The best meal in a pivnice (pub...literally "beer place") I've had (and I've been a couple times to Prague) was at a large place across from the mall in Andel (just take the metro to the Andel stop) ....I think the mall is called Nový Smíchov....just look for a huge pub (it has a small bowling alley in the basement!) ....had an amazing pork knee, some excellent fallow deer from off the menu...etc.

I also highly recommend checking www.praguepost.com

the English language newspaper.

as for booze:

you might want to try a herna once for an anthropological experience...a seedy, 24-hour gambling bar. They're all over the place in the non-touristy areas (the sign will say "herna").

Any restaurant where natives actually eat is pretty much just a bar...so do sample lots of the local beer and drink Frenet Stock at the end of your meal. Do a shot of Berovchka as well.

For expat bars (generally tacky pick-up spots but a must to visit nonetheless): Chapeau Rouge, Madame de Sade and Joe's Garage are the standards.

There are some interesting bars with a genuine mix of natives and tourists all on one street near the Powder Gate (and a couple blocks from Old Town Square)...I don't remember the name offhand but I'll look it up.

There's also a lounge filled with locals with a dance floor (that plays the worst music...it's fun)....near the Black Rooster...just ask them.

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Rick Rodger's "Kaffeehaus" has a nice listing in the back of Kaffehaus's in Vienna, Budapest and Prague so I checked it out see if there looked liked any promising listings in Prague. The good news is that he says there are still some traditional places with beautiful architecture (mainly in the Old Town and New Town sections) but he says that the quality or finesse of the actual pastry lags behind. He ascribes this as a slow recovery in this area from the years of Communism.

Does anyone have any good pastry shops or bakeries in Prague that they can recommend?

(I may also start another thread on this since I am interested to hear more about this...)

edited to add: This cookbook was published in 2002 so that his impressions, right or wrong, are probably from over five years ago.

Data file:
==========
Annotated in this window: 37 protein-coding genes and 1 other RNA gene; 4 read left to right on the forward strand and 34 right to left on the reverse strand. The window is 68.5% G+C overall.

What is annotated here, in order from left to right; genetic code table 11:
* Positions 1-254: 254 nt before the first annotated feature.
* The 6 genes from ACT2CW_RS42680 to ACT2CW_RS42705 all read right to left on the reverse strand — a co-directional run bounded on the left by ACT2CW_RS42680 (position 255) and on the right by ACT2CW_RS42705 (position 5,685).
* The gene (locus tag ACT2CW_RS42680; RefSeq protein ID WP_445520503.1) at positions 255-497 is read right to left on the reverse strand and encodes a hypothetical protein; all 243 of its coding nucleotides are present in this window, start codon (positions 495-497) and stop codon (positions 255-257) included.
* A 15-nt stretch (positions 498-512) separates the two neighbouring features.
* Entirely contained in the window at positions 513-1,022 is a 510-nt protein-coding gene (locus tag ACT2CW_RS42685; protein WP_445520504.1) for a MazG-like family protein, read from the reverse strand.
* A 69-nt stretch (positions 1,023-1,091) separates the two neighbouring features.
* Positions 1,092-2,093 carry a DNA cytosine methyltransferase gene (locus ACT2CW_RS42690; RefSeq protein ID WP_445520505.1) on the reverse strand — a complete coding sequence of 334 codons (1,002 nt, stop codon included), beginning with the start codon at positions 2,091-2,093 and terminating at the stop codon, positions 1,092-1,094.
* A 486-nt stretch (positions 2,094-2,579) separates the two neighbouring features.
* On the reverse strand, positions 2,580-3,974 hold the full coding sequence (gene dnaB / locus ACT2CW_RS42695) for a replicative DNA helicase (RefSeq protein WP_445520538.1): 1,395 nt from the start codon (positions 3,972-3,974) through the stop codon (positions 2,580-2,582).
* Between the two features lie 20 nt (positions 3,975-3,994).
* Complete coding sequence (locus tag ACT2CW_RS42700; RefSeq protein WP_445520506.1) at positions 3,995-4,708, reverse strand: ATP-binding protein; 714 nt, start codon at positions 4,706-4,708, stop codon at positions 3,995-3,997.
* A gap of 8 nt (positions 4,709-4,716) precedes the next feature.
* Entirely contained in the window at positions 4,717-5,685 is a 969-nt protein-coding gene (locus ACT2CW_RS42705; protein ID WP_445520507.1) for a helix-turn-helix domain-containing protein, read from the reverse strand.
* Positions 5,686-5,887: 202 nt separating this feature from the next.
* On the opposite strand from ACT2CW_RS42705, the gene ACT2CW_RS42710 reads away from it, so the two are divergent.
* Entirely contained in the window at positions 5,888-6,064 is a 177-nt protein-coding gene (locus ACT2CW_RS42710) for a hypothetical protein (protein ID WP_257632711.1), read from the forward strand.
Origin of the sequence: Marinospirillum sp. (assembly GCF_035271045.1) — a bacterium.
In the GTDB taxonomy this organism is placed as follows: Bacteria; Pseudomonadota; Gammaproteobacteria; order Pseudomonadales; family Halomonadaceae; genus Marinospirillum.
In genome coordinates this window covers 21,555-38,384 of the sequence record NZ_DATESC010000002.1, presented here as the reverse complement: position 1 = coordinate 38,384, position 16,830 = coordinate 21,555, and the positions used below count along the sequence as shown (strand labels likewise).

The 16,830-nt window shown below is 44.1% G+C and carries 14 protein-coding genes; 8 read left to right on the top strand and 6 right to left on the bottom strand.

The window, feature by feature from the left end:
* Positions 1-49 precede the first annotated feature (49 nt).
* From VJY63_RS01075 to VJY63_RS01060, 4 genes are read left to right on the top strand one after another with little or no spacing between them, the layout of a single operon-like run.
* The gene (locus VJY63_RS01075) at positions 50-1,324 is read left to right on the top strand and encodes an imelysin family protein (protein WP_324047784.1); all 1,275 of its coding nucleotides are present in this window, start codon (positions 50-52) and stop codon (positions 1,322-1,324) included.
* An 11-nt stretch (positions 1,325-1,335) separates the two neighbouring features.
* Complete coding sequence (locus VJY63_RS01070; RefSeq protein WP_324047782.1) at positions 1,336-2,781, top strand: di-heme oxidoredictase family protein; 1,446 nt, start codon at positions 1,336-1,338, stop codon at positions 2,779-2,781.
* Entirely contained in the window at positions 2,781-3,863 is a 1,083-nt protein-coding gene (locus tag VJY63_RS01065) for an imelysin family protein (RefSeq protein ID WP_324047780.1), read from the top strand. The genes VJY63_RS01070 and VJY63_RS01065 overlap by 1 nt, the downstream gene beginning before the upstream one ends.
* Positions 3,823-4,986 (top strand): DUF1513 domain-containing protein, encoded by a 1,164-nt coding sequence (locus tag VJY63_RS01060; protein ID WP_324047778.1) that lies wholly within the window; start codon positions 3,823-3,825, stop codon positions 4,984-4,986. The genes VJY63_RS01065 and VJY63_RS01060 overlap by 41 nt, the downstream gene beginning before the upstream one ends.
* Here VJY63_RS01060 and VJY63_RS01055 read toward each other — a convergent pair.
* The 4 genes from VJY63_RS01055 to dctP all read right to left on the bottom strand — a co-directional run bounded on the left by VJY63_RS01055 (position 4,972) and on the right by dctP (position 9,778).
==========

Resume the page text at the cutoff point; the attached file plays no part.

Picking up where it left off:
Edited by ludja (log)

"Under the dusty almond trees, ... stalls were set up which sold banana liquor, rolls, blood puddings, chopped fried meat, meat pies, sausage, yucca breads, crullers, buns, corn breads, puff pastes, longanizas, tripes, coconut nougats, rum toddies, along with all sorts of trifles, gewgaws, trinkets, and knickknacks, and cockfights and lottery tickets."

-- Gabriel Garcia Marquez, 1962 "Big Mama's Funeral"

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the locals don't do it.  Too expensive and they don't have the palates. 

As for the first claim, you're right. Czech salaries are far less than Western European or American ones. However, as to the second claim, even "natives" who have not left the Czech Republic miraculously have managed to develop not only tastebuds, but taste. :raz: They can also smell condescension from way off.

To dismiss a whole class of people and food because they don't belong to the upper class is to miss out on the real food and flavors of a country. It's not all hernas or Kampa Park. As in the rest of the world, all you have to do is know people who will show you the hidden good spots.

as for booze:

you might want to try a herna once for an anthropological experience...a seedy, 24-hour gambling bar.  They're all over the place in the non-touristy areas (the sign will say "herna").

Any restaurant where natives actually eat is pretty much just a bar...so do sample lots of the local beer and drink Frenet Stock at the end of your meal.  Do a shot of Berovchka as well.

Becherovka. And I'd skip the hernas. You can get the same dose of second-hand smoke with a lot more insight into Czech culture at the Kavarna Lucerna, in the Lucerna Passage.